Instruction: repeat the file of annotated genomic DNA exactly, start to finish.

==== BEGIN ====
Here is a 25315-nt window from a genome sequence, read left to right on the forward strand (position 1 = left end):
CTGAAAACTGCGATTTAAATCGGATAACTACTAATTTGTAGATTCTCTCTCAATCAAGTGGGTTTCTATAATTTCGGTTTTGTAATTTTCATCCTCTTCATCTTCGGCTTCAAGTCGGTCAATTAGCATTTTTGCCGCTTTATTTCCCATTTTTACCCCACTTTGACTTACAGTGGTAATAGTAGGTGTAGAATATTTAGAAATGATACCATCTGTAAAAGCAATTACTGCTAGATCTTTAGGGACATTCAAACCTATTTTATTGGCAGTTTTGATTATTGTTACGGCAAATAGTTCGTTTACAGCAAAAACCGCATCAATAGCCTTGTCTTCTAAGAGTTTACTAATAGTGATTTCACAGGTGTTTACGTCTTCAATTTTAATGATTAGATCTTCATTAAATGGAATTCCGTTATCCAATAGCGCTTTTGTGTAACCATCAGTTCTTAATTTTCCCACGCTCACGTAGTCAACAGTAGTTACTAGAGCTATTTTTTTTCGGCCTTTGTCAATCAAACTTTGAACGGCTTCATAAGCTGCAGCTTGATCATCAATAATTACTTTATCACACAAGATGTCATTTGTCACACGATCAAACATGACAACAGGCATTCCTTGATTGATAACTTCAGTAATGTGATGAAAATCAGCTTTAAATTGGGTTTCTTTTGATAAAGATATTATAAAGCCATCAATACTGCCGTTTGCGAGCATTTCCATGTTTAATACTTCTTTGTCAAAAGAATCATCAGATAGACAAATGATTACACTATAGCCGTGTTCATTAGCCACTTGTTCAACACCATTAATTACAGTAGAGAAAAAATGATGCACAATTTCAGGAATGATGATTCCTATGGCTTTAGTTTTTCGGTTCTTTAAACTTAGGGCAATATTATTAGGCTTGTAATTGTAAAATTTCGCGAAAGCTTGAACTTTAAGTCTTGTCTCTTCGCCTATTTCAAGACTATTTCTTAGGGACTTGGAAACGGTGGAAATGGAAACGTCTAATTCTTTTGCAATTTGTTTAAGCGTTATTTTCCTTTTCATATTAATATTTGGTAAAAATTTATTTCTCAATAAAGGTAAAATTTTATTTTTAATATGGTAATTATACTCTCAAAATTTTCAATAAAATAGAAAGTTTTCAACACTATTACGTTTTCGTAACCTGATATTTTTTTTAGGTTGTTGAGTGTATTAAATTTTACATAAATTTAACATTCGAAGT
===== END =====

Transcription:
Here is a 25315-nt window from a genome sequence, read left to right on the forward strand (position 1 = left end):
CTGAAAACTGCGATTTAAATCGGATAACTACTAATTTGTAGATTCTCTCTCAATCAAGTGGGTTTCTATAATTTCGGTTTTGTAATTTTCATCCTCTTCATCTTCGGCTTCAAGTCGGTCAATTAGCATTTTTGCCGCTTTATTTCCCATTTTTACCCCACTTTGACTTACAGTGGTAATAGTAGGTGTAGAATATTTAGAAATGATACCATCTGTAAAAGCAATTACTGCTAGATCTTTAGGGACATTCAAACCTATTTTATTGGCAGTTTTGATTATTGTTACGGCAAATAGTTCGTTTACAGCAAAAACCGCATCAATAGCCTTGTCTTCTAAGAGTTTACTAATAGTGATTTCACAGGTGTTTACGTCTTCAATTTTAATGATTAGATCTTCATTAAATGGAATTCCGTTATCCAATAGCGCTTTTGTGTAACCATCAGTTCTTAATTTTCCCACGCTCACGTAGTCAACAGTAGTTACTAGAGCTATTTTTTTTCGGCCTTTGTCAATCAAACTTTGAACGGCTTCATAAGCTGCAGCTTGATCATCAATAATTACTTTATCACACAAGATGTCATTTGTCACACGATCAAACATGACAACAGGCATTCCTTGATTGATAACTTCAGTAATGTGATGAAAATCAGCTTTAAATTGGGTTTCTTTTGATAAAGATATTATAAAGCCATCAATACTGCCGTTTGCGAGCATTTCCATGTTTAATACTTCTTTGTCAAAAGAATCATCAGATAGACAAATGATTACACTATAGCCGTGTTCATTAGCCACTTGTTCAACACCATTAATTACAGTAGAGAAAAAATGATGCACAATTTCAGGAATGATGATTCCTATGGCTTTAGTTTTTCGGTTCTTTAAACTTAGGGCAATATTATTAGGCTTGTAATTGTAAAATTTCGCGAAAGCTTGAACTTTAAGTCTTGTCTCTTCGCCTATTTCAAGACTATTTCTTAGGGACTTGGAAACGGTGGAAATGGAAACGTCTAATTCTTTTGCAATTTGTTTAAGCGTTATTTTCCTTTTCATATTAATATTTGGTAAAAATTTATTTCTCAATAAAGGTAAAATTTTATTTTTAATATGGTAATTATACTCTCAAAATTTTCAATAAAATAGAAAGTTTTCAACACTATTACGTTTTCGTAACCTGATATTTTTTTTAGGTTGTTGAGTGTATTAAATTTTACATAAATTTAACATTCGAAGT